Follow Us

Follow us on Twitter  Follow us on LinkedIn

Article List:


14 March 2014

European Commission: TTIP - Fourth round of talks ends in Brussels

Default: Change to:

EU and US negotiating teams discussed the three pillars of a future agreement - market access, the regulatory cluster and the 'rules' issues. However, in a potential stumbling block, Germany is insisting that any pact must exclude a contentious dispute settlement provision. (Includes S&D/AmCham comments.)

Steady progress in all three negotiating areas

Market access – here negotiators discussed three core elements - tariffs, trade in services and public procurement. On tariffs the EU and US had already had an initial exchange of offers. On services and public procurement, negotiators examined how to move towards exchanging offers.

Regulation - negotiators were joined by a broad cross-section of experts and regulators from both sides to discuss:

  • regulatory coherence and increasing regulatory compatibility;

  • technical barriers to trade (TBTs), on which both sides had already made written proposals;

  • sanitary and phytosanitary (SPS) measures – preparing the ground for written proposals in due course.

The EU and the US also continued to explore ways of achieving greater regulatory compatibility in certain key industries: pharmaceuticals, cosmetics, medical devices, automotive, and chemicals.

Rules – discussions included three areas where negotiators are developing innovative approaches:

  • sustainable development, labour and the environment - to build on what is already covered by existing EU and US trade deals;

  • trade in energy and raw materials - an area in which the EU wishes to include an agreed framework in TTIP;

  • customs and trade facilitation - simplifying and streamlining procedures, especially important, since lengthy, complex customs clearance rules hit smaller firms the hardest and can deter entrepreneurs from selling overseas.

Next steps

Both the EU and US Chief Negotiators reaffirmed their commitment to making steady progress in all areas of the negotiations throughout 2014. They also agreed to hold a further round of talks in Washington before the summer. The European Commission will confirm the dates as soon as these have been fixed on the dedicated TTIP-webpages.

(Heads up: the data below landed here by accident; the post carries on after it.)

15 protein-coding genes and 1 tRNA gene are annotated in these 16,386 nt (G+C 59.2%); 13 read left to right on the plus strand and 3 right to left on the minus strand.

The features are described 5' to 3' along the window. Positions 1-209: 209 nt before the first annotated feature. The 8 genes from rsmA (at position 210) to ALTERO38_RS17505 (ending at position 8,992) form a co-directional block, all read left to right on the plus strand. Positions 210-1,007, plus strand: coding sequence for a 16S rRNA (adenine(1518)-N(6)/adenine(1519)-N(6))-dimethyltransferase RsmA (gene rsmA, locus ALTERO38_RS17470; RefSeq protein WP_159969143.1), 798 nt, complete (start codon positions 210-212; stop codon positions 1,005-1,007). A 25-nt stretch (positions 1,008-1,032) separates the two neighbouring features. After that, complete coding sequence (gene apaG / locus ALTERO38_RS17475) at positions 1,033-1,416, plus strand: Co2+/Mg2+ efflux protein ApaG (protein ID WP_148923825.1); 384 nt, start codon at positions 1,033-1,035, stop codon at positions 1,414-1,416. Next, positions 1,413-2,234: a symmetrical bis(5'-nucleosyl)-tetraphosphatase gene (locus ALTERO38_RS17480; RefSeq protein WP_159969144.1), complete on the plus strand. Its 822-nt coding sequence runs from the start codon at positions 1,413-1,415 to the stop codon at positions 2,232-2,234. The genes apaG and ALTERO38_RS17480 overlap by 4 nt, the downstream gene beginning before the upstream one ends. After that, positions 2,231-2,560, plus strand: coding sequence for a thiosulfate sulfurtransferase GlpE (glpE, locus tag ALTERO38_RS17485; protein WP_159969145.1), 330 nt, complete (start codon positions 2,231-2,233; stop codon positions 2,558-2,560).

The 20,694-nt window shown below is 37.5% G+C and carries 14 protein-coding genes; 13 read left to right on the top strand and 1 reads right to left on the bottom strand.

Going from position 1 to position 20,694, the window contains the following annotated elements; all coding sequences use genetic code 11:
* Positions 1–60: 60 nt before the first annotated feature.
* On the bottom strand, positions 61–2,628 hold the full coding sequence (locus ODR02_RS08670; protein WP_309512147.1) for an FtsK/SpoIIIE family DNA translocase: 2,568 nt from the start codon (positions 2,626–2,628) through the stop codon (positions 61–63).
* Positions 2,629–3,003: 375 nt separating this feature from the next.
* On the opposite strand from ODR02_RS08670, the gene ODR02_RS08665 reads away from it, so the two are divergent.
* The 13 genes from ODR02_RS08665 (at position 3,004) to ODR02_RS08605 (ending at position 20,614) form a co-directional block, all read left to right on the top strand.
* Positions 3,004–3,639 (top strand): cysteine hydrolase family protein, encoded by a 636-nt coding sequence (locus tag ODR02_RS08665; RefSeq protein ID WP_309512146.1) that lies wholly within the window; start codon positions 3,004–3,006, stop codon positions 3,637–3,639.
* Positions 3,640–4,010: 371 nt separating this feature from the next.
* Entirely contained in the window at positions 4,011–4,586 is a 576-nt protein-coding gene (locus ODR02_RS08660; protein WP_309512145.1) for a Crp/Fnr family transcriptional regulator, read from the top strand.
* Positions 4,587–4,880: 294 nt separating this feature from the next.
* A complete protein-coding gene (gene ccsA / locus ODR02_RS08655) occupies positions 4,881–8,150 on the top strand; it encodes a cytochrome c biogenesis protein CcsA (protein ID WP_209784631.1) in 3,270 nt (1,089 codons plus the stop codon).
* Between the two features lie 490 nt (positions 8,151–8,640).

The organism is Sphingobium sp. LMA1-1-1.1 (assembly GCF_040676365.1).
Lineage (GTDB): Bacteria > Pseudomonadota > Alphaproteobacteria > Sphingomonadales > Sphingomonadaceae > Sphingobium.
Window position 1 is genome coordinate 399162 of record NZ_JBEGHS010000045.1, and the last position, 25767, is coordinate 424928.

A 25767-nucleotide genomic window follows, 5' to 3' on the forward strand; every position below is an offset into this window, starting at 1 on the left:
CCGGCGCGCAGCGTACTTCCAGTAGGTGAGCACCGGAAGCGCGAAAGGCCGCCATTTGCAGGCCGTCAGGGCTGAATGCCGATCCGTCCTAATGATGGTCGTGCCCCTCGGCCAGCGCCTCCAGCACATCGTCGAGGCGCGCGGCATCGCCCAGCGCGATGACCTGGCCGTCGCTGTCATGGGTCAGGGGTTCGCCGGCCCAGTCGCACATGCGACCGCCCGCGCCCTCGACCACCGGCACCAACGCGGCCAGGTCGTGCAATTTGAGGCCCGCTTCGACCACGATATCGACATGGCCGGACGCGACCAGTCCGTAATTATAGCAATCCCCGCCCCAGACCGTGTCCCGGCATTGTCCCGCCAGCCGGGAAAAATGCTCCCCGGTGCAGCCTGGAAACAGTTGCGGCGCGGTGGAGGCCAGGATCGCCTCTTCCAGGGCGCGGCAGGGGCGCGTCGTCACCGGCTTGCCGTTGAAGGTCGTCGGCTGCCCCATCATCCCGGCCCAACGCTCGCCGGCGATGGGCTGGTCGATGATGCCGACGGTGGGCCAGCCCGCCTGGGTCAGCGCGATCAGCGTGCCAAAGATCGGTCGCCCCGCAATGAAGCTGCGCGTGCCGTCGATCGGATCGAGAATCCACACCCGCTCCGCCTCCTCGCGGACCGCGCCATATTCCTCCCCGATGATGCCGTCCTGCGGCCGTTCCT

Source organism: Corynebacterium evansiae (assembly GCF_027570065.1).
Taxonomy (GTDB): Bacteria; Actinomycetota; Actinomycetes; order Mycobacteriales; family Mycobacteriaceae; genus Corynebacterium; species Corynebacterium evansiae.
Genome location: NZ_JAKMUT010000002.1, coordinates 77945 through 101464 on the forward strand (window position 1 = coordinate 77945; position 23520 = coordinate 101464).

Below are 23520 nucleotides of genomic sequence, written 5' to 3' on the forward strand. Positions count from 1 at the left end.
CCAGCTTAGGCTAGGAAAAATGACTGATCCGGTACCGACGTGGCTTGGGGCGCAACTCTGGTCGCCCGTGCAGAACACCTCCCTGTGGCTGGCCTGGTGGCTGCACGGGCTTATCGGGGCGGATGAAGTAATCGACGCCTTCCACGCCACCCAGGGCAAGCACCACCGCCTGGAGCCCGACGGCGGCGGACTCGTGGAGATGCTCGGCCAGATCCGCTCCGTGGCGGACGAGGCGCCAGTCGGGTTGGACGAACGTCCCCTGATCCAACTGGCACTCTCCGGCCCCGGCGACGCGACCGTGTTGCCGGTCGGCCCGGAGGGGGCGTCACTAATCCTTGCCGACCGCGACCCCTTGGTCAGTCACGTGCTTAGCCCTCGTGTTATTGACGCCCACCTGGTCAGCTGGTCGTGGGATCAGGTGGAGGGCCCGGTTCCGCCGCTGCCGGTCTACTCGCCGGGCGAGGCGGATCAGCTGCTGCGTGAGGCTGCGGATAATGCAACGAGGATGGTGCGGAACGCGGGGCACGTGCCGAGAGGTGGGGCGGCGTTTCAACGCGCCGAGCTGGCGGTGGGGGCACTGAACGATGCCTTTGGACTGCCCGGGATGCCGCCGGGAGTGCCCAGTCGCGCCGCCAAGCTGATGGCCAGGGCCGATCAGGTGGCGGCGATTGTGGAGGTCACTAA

Press release

The Opportunities for-SMEs

The Financial Times (subscription) reports however that Germany has introduced a stumbling block to the negotiations by insisting that any pact must exclude a contentious dispute settlement provision. The “investor-state dispute settlement” mechanism, or ISDS, would allow private investors to sue governments if they felt local laws threatened their investments.

Earlier this year, the European Commission suspended negotiations over the ISDS clause to allow for a 90-day public consultation exercise, expected to be launched within days. That move was intended to help defuse some of the opposition and explain why an arbitration mechanism was needed. But opposition to ISDS has only grown since then. Now, in the biggest blow yet to those seeking its inclusion in the deal, Berlin has decided that it will push for the exclusion of the ISDS provisions in the deal. A spokesman for the economy ministry in Berlin said on Friday that the government had relayed its position to officials in Brussels, where negotiators have ended a week of talks over the proposed Transatlantic Trade and Investment Partnership (TTIP).

Brigitte Zypries, a junior economy minister, told the German parliament that Berlin was determined to exclude arbitration rights from the TTIP deal. “From the perspective of the [German] federal government, US investors in the EU have sufficient legal protection in the national courts", she told parliament.

The German position pits Berlin against the Commission, the US and business groups. All of them argue that the transatlantic deal is an opportunity to update arbitration rights that already feature in existing bilateral investment treaties and are often open to abuse.